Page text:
Chinese vaccine developer Sinovac Biotech Ltd. said that countries running its final-stage clinical trials like Brazil, Indonesia and Turkey will get its coronavirus shots at the same time as China, underscoring how vaccine supply agreements could cement diplomatic ties in the COVID-19 era.

One of three Chinese companies with vaccines in the last stages of testing, Beijing-based Sinovac will prioritize nations conducting its Phase III trials, and then offer doses to regions hard hit by the coronavirus, Chief Executive Officer Yin Weidong said during a government-organized media tour of the company’s facilities on Thursday.

Sinovac is expecting interim data as soon as November from its Phase III trial of almost 10,000 people in Brazil, said Yin. It will then seek regulatory approval in both China and Brazil for general use of its inactivated vaccine by year-end.

That timeline puts Sinovac neck-and-neck with western pharmaceutical firms including AstraZeneca Plc. and Moderna Inc. in the race to deliver a viable vaccine against the novel coronavirus. With outbreaks flaring again across Asia and Europe, and governments bracing for a fresh wave in the northern hemisphere winter, pressure is mounting for immunization efforts to deliver, with a vaccine key to countries re-opening their economies safely.

Though politicians like U.S. President Donald Trump have said that the first vaccines could be approved by November, the consensus among health experts and officials is that it’ll take years before vaccines are widely distributed and effective enough to neutralize the virus.

With around 10 vaccine candidates in various stages of human testing, China has promised to provide doses for at least 62 countries, signing formal agreements with allies like Indonesia and Pakistan. Meanwhile is appears to be blocking cooperation efforts with countries with which it has tense relations, such as Canada.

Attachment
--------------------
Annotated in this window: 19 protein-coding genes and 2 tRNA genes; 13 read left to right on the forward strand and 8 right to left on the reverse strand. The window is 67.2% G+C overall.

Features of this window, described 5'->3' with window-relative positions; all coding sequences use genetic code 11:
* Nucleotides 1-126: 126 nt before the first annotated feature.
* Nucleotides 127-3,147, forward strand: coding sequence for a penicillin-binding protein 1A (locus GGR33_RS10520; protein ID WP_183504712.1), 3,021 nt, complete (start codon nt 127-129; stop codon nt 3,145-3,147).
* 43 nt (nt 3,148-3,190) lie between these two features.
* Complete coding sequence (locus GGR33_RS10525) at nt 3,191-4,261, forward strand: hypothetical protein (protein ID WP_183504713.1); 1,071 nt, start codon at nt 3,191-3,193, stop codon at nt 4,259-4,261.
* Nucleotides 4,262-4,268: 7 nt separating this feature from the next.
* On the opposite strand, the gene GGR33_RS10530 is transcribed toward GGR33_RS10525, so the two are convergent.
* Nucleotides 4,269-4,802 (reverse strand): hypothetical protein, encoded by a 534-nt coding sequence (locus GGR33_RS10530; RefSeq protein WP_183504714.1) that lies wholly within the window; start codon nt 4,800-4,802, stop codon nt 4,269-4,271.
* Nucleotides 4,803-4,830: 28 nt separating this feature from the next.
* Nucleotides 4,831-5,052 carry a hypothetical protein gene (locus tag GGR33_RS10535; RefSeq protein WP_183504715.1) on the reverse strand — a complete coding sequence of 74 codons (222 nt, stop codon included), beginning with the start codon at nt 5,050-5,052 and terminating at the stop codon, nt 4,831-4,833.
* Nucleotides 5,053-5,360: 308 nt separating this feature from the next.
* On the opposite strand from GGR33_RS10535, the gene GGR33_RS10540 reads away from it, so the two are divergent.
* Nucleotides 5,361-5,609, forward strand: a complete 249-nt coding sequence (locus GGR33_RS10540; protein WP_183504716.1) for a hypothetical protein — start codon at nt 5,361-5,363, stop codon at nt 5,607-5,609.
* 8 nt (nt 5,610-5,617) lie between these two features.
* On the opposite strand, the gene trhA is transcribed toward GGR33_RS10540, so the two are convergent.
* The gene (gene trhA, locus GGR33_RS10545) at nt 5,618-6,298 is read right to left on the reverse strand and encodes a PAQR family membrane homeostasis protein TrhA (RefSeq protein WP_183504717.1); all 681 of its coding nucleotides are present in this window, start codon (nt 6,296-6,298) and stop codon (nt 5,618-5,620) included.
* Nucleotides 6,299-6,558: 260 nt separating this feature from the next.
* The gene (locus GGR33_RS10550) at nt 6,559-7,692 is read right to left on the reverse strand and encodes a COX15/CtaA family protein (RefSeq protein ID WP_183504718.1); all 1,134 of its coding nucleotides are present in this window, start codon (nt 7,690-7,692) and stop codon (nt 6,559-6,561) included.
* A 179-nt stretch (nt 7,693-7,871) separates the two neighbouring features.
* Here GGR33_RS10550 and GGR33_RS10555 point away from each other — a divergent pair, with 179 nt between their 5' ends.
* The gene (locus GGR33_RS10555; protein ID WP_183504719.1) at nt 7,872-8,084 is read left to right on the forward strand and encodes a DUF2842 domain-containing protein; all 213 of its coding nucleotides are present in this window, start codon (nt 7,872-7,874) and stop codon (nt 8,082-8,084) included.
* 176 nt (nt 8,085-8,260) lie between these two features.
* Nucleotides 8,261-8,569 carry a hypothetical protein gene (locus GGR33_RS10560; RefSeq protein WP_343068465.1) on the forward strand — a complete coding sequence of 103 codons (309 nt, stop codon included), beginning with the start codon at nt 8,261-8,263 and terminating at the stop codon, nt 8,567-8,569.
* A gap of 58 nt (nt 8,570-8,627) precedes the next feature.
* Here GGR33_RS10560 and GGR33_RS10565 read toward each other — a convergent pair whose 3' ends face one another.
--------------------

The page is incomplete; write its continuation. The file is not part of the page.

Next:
President Xi Jinping in May promised that China-developed vaccines will be a global “public good” that can be shared by all. Supplying vaccines to other countries could help repair China’s image around the world over how it handled the initial outbreak in Wuhan.

Sinovac’s Yin said that the company is also planning to start a vaccine trial on children, and that its dose can remain stable for up to 28 days at 37 degrees Celsius (98.6 degrees Fahrenheit), improving its ability to be distributed in developing countries.

Emergency Use

The company’s vaccine, dubbed CoronaVac, is made with the coronavirus rendered inactive so that the pathogen cannot cause infection but can train the human immune system to recognize and respond to real infections.

State-owned China National Biotec Group is currently testing two coronavirus vaccines in countries across the Middle East and South America, while Tianjin-based CanSino Biologics Inc., or CNBG, is trialling a shot co-developed with the Chinese military in Russia and Pakistan.

Both Sinovac and CNBG’s shots have been approved for emergency use for doctors, nurses and other front-line workers under China’s vaccine law, while CanSino’s shot received approval for use within the Chinese military.